If all steps of the Hooked Framework are aligned and focused on gratification on specific motivators and emotions, the probability that the player will not end a session with disappointment is higher. Think about it while designing the whole FTUE.

Homescape – ads often present different gameplay

Example: Homescape ads showing different game. They had to add this kind of gameplay into the game to align the player’s expectation and reality.

1st Loop – Investment

If the player feels rewarded, it’s time to let them invest into a game. Here we can talk about progress in a game, which will increase rewards in the future. As players start to understand a game’s core loop, the future reward can be more specific in the term of actual game mechanics (ingame currencies, unlocking new features or content).

Ultimate investment is of course purchase of virtual stuff for real money (IAP). But the main and most common investment is gameplay, which costs the player’s time and mental energy. So let’s our player have fun through fulfilling quests, developing their avatar or whatever is important for progress.

So the player successfully finished the first loop of the Hooked framework. Let’s hope that the experience we have prepared for them was interesting enough and they will want more.

Example: Sim City Buildit – In the first session the player builds a nice small city. They created roads, factories and water supplies Citizens are grateful for caring and the indicator of their happiness is almost 100%. Nobody wants to disappoint them. Also they already unlocked new buildings. They understood that with expanding city, the more interesting and varied gameplay they will experience.

2nd Loop – Internal Trigger

The big moment is here! Does our player have enough motivation, which will tickle his internal trigger? If the answer is yes and they will open the game again next day, we can count him into D1 retention. And that’s matter.

The second loop of habit forming framework just began and the  player came into a game with expectation, which is little different than it was last time. They tried real gameplay and aligned their original expectation with reality. After a positive experience from the first session they want to experience more – they were rewarded and they made an investment in the form of time and energy. Now it’s our turn to provide them  exciting gameplay and game features to fulfill modified expectations. But everything has to be still related to original motivation and emotion.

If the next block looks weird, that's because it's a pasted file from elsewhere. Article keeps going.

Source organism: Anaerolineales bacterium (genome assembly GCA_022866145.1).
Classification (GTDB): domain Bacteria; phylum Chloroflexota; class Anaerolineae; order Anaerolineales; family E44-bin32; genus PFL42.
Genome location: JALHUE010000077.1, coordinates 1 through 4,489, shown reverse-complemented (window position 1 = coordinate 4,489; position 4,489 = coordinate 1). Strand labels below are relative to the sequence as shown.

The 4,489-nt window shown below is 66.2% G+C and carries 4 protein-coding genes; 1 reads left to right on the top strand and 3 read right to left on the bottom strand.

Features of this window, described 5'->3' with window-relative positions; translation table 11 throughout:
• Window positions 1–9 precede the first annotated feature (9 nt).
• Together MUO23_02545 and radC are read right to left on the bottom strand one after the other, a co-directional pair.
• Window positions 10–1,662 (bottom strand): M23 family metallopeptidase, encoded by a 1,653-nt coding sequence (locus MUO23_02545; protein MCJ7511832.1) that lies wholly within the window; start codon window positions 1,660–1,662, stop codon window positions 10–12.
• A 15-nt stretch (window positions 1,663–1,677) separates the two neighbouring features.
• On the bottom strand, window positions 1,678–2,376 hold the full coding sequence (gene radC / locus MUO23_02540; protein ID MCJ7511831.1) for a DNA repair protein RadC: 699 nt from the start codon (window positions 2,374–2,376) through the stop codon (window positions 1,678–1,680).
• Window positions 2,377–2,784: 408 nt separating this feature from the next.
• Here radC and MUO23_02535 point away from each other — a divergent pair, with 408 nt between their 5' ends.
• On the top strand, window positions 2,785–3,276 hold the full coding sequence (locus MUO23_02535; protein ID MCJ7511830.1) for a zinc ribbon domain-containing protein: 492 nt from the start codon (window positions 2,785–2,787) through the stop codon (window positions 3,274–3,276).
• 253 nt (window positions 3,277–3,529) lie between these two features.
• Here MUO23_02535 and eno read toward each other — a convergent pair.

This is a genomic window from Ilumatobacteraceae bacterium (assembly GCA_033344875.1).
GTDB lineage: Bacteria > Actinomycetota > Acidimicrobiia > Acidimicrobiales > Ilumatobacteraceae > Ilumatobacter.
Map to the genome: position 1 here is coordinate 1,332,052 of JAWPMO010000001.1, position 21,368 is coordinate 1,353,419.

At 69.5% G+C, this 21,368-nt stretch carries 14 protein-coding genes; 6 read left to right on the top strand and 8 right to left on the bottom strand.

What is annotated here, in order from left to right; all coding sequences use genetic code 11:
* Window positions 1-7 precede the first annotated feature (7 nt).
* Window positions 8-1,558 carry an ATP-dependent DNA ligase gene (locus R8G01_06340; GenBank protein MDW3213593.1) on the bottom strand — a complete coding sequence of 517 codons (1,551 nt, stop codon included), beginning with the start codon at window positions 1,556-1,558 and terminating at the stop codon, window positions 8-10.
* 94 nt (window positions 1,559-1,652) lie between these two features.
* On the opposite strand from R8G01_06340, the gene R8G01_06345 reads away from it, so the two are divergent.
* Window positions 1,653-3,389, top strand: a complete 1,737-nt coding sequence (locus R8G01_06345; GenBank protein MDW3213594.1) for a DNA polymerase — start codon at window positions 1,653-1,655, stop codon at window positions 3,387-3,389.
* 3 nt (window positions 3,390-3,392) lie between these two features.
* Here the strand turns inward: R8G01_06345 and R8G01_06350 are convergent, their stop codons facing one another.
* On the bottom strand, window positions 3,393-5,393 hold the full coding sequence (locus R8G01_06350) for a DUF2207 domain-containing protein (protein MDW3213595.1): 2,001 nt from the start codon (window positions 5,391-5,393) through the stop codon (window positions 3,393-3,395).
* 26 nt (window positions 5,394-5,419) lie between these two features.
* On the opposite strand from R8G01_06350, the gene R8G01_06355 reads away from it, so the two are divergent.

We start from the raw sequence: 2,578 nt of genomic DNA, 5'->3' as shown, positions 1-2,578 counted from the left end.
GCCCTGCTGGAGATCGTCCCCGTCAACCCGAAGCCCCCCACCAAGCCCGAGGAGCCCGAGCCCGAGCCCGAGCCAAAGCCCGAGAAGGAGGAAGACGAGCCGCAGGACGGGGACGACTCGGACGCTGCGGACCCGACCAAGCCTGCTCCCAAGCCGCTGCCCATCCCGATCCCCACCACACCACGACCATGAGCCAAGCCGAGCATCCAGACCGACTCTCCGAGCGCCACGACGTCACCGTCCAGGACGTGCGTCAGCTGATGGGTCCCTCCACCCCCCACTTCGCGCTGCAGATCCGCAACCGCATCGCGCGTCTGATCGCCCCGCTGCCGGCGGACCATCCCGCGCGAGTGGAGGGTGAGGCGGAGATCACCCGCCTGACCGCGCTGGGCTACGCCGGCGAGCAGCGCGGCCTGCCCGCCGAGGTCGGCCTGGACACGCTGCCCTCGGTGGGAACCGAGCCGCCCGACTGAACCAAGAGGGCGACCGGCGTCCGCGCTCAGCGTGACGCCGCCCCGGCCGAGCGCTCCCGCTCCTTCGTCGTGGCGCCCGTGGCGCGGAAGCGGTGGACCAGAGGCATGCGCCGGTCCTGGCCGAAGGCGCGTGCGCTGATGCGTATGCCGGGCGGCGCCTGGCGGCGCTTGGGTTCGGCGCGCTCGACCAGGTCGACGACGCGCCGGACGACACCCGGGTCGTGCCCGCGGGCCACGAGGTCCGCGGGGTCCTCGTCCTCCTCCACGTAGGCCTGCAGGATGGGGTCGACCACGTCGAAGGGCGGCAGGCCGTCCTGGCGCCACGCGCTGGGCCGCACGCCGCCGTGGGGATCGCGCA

Note: Now everything is starting to be more connected. You can start observing the same patterns in smaller and also larger scope.

The Simpsons: Tapped Out – I have to continue in building Springfield.

2nd Loop – Action

What do players have to do to open our fictional game? Usually just tap on the game’s icon and wait until the game will load. Will they be able to identify the right icon between others? 

The second gameplay session should have as less friction as possible too. It’s not difficult to forget basic controls during the night. Post-tutorial help can be useful and nice here. Plus we have to rely on the fact that the player understood the core loop and principle of the game in the previous session. Clear UI, goals or tasks are our friend here.

Penny & Flo – What to do first? Maybe I should hit the play button.

2nd Loop – Variable reward

As I mentioned at the beginning of the second loop, the player’s motivations and expectations changed a little bit. With this fact in mind we have to design rewards in the second loop.

As free to play games are selling virtual goods, it is crucial that players will understand the value of in game currencies and resources. Not only in the form of real money, but also in the form of gameplay, emotions and fulfilling their motivations. Because desire to get them more will be the main trigger to play any game again and again.

Gardenscapes – Reward in form of infiniti lives gives more sense when you are aware about value of every single live.

Example: After I joined the live ops event by completing level (action), I got a reward in the form of infinite lives + I unlocked a new feature where I can invest my time and energy.

2nd Loop – Investment

As in the first loop, we have to let’s player invest more time and their energy into a game. With a player’s progress, the investment can be in various forms. New possibilities, new challenges, new features, live-ops events. What could look in the first session as overwhelming, now should be appreciated and welcomed. Investment into these new possibilities will increase reward in the future.


And here we end. But if the player is hooked and will continue in playing our fictional game, the more and more loops of Hooked Framework they will experience.

The Hooked Framework helps us to break up the user experience into smaller steps and work with them in a bigger context. Context where everything is connected and we have to work together. That’s what I see as the main advantage of this approach. I’m sure that you could find better examples and implementations in existing games. And that’s ok – to be aware of the bigger concept behind single game’s elements is a key to understanding and designing better games.